Wednesday, June 25, 2014

Methodists and Mormons --- oh my ...

United Methodist minister Frank Schaefer had his preacing credentials restored this week.

It's been interesting to watch this week as two major Christian expressions, the United Methodist Church and the Church of Jesus Christ of Latter-day Saints, dealt with dissent.

On the East Coast, a United Methodist regional appeals committee restored (on a technicality) the ministerial credentials of the Rev. Frank Schaefer, defrocked last December after being convicted during November of violating the denomination's Book of Discipline by officiating at his son's same-sex wedding, then declining to pledge that he wouldn't do it again.

The committee ruled that Schaefer had been justly punished (suspended for 30 days) for performing the marriage, but unjustly punished (defrocked) because of the possibility he might perform  same-sex weddings again. Schaefer said after the ruling that he would not hesitate to marry same-sex couples, but is expected to relocate to California where he is less likely to be prosecuted.

In the Intermountain West, the LDS church moved (via regional authorities) to silence through excommunication two influential members, Kate Kelly and John Dehlin. Kelly is the founder of Ordain Women, an advocacy group urging inclusion of women in the church's all-male hierarchy; and Dehlin, founder of Mormon Stories, a Web-based forum where Mormons freely explore their doubts and concerns about all things LDS. Dehlin, who is straight, also is an advocate for full inclusion of LGBT people and marriage equality. Kelly has been excommunicated; Dehlin's fate is pending.

Although Methodists have for the most part dealt (at least officially) with the issue of pesky women by including them as equals on all levels, the Mormon heirarchy has not. Both denominations have been increasingly plagued by even peskier gay people.

It's useful to understand that there are few similarities between the polities of the two organizations. The Methodist church is highly democratic --- its official positions are what a majority of members decide they are. The LDS church is the opposite, ruled by a president/prophet and his council, all men, many of them very old. The current president, Thomas S. Monson, is pushing 90.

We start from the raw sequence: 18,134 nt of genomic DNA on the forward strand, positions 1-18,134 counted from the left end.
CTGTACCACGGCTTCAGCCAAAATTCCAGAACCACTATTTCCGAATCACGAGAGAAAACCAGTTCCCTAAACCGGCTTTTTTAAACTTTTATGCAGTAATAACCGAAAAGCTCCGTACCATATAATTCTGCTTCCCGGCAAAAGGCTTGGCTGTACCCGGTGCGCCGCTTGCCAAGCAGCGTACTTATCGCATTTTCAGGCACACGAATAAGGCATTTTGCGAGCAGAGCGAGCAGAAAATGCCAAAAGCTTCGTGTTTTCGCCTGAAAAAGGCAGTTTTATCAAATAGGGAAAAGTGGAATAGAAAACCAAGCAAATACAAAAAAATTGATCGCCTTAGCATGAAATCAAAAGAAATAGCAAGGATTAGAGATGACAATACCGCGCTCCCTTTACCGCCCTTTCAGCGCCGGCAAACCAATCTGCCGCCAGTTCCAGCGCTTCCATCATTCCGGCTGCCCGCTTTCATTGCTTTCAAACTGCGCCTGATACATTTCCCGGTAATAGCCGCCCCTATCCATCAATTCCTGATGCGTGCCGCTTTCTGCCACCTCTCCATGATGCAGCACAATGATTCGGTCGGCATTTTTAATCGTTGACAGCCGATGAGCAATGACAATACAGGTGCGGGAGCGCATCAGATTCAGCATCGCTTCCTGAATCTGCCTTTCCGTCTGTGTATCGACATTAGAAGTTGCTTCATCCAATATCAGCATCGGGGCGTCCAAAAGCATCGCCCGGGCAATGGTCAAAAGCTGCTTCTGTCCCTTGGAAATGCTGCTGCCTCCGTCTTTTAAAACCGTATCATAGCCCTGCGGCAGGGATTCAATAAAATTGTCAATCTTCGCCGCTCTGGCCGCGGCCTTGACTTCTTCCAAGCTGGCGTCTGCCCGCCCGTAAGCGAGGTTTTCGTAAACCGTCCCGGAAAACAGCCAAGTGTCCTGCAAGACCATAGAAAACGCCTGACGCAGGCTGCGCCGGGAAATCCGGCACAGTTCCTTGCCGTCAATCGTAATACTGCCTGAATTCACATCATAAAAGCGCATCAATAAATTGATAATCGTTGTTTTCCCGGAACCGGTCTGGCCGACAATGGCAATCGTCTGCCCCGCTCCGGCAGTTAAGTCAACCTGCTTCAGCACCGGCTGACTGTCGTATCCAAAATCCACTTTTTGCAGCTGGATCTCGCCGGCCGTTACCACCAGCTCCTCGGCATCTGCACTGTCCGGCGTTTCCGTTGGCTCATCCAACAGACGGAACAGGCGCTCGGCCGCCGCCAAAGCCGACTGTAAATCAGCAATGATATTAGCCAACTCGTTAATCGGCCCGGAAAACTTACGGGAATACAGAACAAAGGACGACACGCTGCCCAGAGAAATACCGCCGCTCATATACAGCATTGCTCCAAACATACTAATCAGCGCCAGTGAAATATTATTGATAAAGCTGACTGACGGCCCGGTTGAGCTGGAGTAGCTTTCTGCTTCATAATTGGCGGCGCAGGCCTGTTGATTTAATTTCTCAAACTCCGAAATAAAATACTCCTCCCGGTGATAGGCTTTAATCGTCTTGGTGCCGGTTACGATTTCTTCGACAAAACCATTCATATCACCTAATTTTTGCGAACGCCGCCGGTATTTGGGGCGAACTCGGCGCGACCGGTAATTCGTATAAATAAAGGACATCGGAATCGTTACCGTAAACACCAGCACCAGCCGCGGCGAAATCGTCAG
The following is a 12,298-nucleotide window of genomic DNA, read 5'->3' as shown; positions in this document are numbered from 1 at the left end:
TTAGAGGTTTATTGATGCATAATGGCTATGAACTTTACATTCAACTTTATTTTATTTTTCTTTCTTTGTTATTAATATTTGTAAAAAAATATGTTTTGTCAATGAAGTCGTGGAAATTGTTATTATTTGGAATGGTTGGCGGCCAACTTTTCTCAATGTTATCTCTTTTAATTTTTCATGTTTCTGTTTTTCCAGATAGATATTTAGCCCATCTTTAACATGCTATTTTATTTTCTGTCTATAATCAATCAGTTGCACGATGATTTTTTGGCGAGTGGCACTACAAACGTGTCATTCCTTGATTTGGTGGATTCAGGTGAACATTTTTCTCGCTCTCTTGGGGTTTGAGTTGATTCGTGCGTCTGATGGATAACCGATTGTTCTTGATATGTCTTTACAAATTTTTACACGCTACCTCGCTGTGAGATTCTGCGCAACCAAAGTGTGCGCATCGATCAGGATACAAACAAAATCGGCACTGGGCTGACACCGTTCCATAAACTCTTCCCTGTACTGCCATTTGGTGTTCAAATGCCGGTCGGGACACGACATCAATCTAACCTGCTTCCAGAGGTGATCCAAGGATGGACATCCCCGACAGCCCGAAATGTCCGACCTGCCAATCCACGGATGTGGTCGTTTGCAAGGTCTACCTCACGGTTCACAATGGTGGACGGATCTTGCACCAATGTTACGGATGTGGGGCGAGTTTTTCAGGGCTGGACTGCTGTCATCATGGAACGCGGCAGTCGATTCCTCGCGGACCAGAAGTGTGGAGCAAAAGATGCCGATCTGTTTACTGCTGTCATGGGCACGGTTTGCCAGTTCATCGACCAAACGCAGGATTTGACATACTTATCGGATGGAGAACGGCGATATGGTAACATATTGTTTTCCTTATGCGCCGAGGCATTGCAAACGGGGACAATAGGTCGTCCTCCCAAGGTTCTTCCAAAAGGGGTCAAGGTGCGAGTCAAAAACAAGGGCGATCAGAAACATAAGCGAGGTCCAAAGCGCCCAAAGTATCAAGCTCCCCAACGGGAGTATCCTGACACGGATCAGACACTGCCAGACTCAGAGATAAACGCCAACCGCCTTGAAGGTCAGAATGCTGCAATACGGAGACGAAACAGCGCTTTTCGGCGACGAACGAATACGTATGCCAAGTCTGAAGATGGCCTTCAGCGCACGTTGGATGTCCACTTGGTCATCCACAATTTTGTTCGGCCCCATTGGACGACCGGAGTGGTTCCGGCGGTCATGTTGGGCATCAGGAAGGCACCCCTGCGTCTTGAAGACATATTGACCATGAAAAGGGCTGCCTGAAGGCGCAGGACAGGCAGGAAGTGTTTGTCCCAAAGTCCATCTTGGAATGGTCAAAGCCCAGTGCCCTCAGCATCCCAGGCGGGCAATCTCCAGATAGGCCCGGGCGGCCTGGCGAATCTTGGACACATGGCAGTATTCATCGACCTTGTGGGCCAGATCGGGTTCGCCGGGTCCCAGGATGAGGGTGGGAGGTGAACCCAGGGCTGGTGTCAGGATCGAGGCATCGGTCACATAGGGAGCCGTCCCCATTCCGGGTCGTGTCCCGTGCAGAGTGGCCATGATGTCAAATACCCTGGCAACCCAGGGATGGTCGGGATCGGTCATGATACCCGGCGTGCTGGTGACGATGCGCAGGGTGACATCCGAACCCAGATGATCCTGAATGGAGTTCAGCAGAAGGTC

Official United Methodist positions are embedded in a Book of Discipline and its provisions declaring "the practice of homosexuality" incompatible with Christian teaching and barring "self-avowed practicing homosexuals" from ordination have become increasingly divisive. Although the Book of Discipline directs members not to reject or condemn lesbian and gay members, its policies regarding leadership and expenditure of funds tend to do exactly that.

And these Book of Discipline provisions are unlikely to change any time soon. The denomination has 12 million members worldwide, some 7.7 million of them in the United States and 4.4 million elsewhere. "Elsewhere" tends to be very conservative, unlikely to endorse inclusion. Even in the United States, the denomination's "big tent" approach attempts to unite parishioners with wildly differing social and political views.

Many United Methodist congregations are quite liberal, others quite conservative. And the middle most likely spends a good deal of time on its knees praying that gay folks will just go away. This, of course, is a recipe for schism and not a recipe for growth. From the outside looking in, dealing with Methodists appears to have some similarities to walking through a mine field. You wish them luck, but from a safe distance.


The LDS church is another kettle of fish entirely. Mormons have considerable potential for change. When the practice of polygamy drew the ire of the U.S. government and threatened survival of the church, polygamy was discarded as a practice for time, if not for eternity. And as the United States moved increasingly toward equal rights for black people, the church ditched its racist revelations and began to admit blacks as equals. So the church can turn on a dime, if it chooses to do so.

The LDS church excommunicated Kate Kelly this week; John Dehlin faces the same fate.

But Mormon theology has the great disadvantage of being rather shallow. More conventional Christians have had centuries to obfusticate. Mormons have been around for under 200 years, so many basic tenants of their faith are easily undermined. DNA evidence, for example, easily disproves a basic tenant of the Book of Mormon --- that Native Americans are descended from lost tribes of Israel.

Nor has the church been especially frank about its history. It still comes as a considerable surprise to some Mormons, willing to think beyond Sunday school level, to discover that the prophet, Joseph Smith Jr., had somewhere in the neighborhood of 30 plural wives, some rather young, others married to other men. So the man who founded the church was not only an enthusiastic practitioner of polygamy, but an advocate by example of polyandry as well. Traditionally, Brigham Young has gotten the credit for this plural marriage penchant. 

The church has prospered in part because of its missionary efforts, but also because of its insularity. And the Internet threatens that --- allowing members to range widely and privately in their explorations --- which makes skilled users of Web-related media, like Dehlin, especially vunerable.  

On the other hand, most Mormons are extremely loyal to their church, powerfully linked by its culture, which has much to recommend it, and not eager to leave it --- because to do so represents a particularly painful sort of exile.


So I'm still kind of thinking that, were I a betting man, I'd lay my money down on Mormons rather than Methodists. But I'm grateful to be a spectator rather than a combatant.

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